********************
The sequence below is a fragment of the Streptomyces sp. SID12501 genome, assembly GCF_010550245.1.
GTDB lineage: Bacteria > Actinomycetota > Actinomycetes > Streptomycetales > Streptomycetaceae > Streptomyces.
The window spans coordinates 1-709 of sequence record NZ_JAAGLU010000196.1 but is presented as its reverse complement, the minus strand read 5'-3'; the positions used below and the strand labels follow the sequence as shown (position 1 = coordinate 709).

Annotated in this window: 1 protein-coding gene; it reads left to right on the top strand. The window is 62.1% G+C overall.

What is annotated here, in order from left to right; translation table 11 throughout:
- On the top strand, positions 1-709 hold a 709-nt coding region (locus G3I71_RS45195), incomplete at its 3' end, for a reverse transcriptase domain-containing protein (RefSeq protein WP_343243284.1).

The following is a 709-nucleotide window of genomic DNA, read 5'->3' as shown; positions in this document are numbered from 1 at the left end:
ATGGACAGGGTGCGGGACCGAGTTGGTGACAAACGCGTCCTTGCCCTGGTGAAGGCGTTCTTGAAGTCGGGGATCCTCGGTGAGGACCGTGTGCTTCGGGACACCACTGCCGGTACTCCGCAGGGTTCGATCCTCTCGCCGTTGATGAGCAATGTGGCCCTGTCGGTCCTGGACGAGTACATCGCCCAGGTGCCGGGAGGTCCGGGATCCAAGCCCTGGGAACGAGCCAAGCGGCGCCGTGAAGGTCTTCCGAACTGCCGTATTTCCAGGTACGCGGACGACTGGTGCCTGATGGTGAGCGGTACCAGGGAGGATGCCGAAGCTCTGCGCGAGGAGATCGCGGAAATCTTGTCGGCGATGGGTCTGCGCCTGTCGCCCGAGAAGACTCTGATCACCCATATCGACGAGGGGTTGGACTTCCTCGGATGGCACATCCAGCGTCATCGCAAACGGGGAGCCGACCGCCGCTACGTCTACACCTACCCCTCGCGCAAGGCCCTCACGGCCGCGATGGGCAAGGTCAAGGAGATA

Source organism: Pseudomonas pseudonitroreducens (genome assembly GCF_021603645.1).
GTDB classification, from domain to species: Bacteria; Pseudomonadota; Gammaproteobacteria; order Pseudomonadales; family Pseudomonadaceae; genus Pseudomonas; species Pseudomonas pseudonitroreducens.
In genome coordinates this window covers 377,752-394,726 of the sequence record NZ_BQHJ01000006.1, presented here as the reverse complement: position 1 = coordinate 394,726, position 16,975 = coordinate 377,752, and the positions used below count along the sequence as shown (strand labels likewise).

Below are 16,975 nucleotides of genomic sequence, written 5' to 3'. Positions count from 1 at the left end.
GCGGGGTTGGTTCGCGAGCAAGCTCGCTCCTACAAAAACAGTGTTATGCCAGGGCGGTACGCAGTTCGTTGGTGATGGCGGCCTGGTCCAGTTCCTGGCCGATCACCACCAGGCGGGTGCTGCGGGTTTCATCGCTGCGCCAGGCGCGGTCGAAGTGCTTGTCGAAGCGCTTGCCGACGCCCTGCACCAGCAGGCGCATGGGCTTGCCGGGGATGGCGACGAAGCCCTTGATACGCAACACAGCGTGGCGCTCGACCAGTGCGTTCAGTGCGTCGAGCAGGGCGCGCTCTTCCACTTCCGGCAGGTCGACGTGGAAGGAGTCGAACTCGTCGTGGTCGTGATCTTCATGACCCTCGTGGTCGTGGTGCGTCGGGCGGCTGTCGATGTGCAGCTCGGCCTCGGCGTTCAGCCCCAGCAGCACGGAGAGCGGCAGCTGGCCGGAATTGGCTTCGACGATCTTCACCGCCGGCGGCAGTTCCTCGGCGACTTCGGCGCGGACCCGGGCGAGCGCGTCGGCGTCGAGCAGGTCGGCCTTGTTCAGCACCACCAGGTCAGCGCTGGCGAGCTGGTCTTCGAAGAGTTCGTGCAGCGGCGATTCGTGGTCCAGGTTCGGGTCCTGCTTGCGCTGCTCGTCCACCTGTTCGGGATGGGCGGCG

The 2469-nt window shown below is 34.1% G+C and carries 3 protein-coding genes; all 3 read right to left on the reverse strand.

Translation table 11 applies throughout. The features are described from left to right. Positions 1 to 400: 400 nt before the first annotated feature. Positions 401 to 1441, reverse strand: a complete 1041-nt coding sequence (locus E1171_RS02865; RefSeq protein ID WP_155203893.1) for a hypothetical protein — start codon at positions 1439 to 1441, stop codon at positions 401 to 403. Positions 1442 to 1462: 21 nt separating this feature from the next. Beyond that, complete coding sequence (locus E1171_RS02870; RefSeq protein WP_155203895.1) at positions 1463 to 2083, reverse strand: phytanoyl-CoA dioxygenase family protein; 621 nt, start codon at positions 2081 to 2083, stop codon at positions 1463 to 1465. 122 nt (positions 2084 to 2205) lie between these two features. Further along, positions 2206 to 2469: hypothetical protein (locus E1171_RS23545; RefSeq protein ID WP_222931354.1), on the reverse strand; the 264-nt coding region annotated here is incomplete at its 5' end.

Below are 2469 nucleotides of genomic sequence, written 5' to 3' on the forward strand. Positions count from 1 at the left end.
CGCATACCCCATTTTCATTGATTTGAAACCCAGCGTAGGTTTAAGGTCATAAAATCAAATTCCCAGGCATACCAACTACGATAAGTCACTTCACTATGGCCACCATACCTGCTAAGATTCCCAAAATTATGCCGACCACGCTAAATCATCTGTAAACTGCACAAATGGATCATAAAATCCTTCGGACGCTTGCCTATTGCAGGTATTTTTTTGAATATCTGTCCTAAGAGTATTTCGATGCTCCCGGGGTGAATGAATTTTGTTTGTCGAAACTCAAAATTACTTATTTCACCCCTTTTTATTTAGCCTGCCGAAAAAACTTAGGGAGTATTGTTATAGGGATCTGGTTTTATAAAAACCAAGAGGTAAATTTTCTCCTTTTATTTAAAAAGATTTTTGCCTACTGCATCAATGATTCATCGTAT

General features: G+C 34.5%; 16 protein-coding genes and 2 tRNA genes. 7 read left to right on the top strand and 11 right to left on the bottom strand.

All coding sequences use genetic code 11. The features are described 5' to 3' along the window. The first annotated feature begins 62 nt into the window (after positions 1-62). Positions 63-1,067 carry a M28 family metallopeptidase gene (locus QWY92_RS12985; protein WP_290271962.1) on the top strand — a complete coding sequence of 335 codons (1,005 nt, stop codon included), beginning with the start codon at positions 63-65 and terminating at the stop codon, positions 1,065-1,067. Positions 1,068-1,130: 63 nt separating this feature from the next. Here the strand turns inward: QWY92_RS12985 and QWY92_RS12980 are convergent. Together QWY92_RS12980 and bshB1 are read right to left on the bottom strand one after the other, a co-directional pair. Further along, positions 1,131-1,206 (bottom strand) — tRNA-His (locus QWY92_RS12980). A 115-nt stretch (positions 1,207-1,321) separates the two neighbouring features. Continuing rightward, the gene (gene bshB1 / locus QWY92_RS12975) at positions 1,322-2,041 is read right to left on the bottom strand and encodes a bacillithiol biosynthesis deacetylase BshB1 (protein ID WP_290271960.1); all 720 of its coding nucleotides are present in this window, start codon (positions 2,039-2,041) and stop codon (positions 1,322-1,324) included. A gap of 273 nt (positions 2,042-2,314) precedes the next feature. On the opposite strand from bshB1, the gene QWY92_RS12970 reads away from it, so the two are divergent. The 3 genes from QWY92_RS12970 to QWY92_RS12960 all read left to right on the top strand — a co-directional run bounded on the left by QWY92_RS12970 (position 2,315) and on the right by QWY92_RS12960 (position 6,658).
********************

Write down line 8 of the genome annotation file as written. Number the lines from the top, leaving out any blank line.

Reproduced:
ATGGACAGGGTGCGGGACCGAGTTGGTGACAAACGCGTCCTTGCCCTGGTGAAGGCGTTCTTGAAGTCGGGGATCCTCGGTGAGGACCGTGTGCTTCGGGACACCACTGCCGGTACTCCGCAGGGTTCGATCCTCTCGCCGTTGATGAGCAATGTGGCCCTGTCGGTCCTGGACGAGTACATCGCCCAGGTGCCGGGAGGTCCGGGATCCAAGCCCTGGGAACGAGCCAAGCGGCGCCGTGAAGGTCTTCCGAACTGCCGTATTTCCAGGTACGCGGACGACTGGTGCCTGATGGTGAGCGGTACCAGGGAGGATGCCGAAGCTCTGCGCGAGGAGATCGCGGAAATCTTGTCGGCGATGGGTCTGCGCCTGTCGCCCGAGAAGACTCTGATCACCCATATCGACGAGGGGTTGGACTTCCTCGGATGGCACATCCAGCGTCATCGCAAACGGGGAGCCGACCGCCGCTACGTCTACACCTACCCCTCGCGCAAGGCCCTCACGGCCGCGATGGGCAAGGTCAAGGAGATA